Four of the 64 Democratic votes for the Stupak amendment came from congressmen from Texas:
- Henry Cuellar – TX 28th
- Solomon Ortiz – TX 27th
- Silvestre Reyes – TX 16th
- Ciro Rodriguez – TX 23th
What boobs. I wondered to myself, and then to several other people, isn’t it about time these guys got the boot so they could go wreck havoc upon the world by challenging Tom Delay to a dance-off instead of screwing with women’s lives?
Their districts start in El Paso (Reyes), swing south and west through the Trans Pecos region and western side of the Valley (Rodriguez), cover the rest of the Valley from Laredo to McAllen (Cuellar), then swing up the coast to Corpus (Ortiz).
Basically, the bottom crescent of Texas voted for Stupak.
Open Left provides a handy chart to help analyze which of the 64 would be best to target for replacement, considering the percentage of the vote they received in their primaries and general elections, and assigning “progressive punch scores” on general D and critical D votes from both the last session and over their total time in Congress.
Project Vote Smart compiles a great deal of candidate data, including how special interest groups evaluate members of the House and Senate. Love that they call it a voter’s self-defense system!
I will now engage in highly unscientific mish-mashing of data from these two sources to evaluate the risks and rewards of targeting any or all of these four members of the left wing of the Stupak Attack.
- Ciro Rodriguez has (more accurately HAD, I would hope) a 100% pro-choice rating from Planned Parenthood. He lives in a district most progressive folks consider a swing district.
- Silvestre Reyes has (had) an 87% pro-choice rating from PP. His district is most often identified as solid D.
- Cuellar, in a strong D district, drew only a 40% PP rating in 2008, although a year earlier, NARAL and the National Family Planning & Reproductive Health Association gave him 100% positive. Huh.
- Ortiz, in a district that only leans D, has drawn big, fat zeros from PP and other pro-choice groups. Anti-choice groups are much more appreciative of his voting record, giving him fairly high marks on a consistent basis.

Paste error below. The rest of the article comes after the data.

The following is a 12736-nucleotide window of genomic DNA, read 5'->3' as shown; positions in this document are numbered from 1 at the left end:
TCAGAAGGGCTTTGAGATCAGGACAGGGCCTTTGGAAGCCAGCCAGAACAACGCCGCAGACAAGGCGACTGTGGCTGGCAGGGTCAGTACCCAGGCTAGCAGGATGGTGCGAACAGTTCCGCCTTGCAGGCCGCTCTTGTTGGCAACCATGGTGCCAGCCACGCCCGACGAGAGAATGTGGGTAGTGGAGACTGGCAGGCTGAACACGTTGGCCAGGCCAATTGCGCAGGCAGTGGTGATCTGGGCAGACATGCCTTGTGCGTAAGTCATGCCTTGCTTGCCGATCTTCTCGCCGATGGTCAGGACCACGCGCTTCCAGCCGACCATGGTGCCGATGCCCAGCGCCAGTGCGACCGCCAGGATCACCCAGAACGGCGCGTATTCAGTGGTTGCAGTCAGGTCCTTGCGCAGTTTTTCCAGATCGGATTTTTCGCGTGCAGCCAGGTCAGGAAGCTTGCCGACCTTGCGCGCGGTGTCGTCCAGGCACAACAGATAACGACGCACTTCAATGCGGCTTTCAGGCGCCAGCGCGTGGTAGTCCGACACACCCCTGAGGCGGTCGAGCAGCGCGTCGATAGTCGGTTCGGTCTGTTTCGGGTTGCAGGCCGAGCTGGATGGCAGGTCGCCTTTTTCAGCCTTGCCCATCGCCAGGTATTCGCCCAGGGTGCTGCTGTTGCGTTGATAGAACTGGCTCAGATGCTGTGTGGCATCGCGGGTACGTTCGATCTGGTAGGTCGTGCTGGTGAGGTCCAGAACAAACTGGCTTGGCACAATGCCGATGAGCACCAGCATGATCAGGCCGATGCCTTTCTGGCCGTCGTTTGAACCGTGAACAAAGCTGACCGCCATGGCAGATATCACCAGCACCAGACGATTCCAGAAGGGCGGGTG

Ortiz would seem to be the most attractive target as far as ideology goes.
Cuellar and Reyes are your picks if you are most concerned about party – presumably in a safe D district, you can get another D elected more easily than in one of the leaning or swing districts, where you might get an R who is even less supportive of abortion rights and family planning. Of the two, Reyes seems slightly more vulnerable, as he had a primary opponent who took 20% of the vote. Cuellar ran unopposed in the Democratic primary.
Rodriguez, perhaps, just needs more persuasive lobbying. He’s in a swing district yet still draws a 100% PP rating, so he’d be the riskiest to attack, both from the perspective of losing a strong pro-choice candidate (strong before Stupak, anyway) and risking an anti-choice R taking the seat.
Some pro-choice lobbyist needs to adopt Reyes, who covers El Paso, because Planned Parenthood in El Paso closed earlier this year. That’s right, closed. Certainly, this leaves his constituents in a bind. Would it have made a difference if PP El Paso had still be open and could have rallied supporters and clients to call in to change his mind about Stupak?
When it comes to punch scores, I have to say we could do better in all 4 of these districts. They all show significant drop-offs between their records on easy votes and the votes on core D/progressive issues.
OK, this wonk-a-logue is about to permanently cross my eyes. Time to sign off and get ready to meet Ellen Malcolm, the founder of EMILY’s List. At my house! Soon! If you simply can’t wait on the report from that meeting, I hear EMILY’s List is involved with StopStupak.com.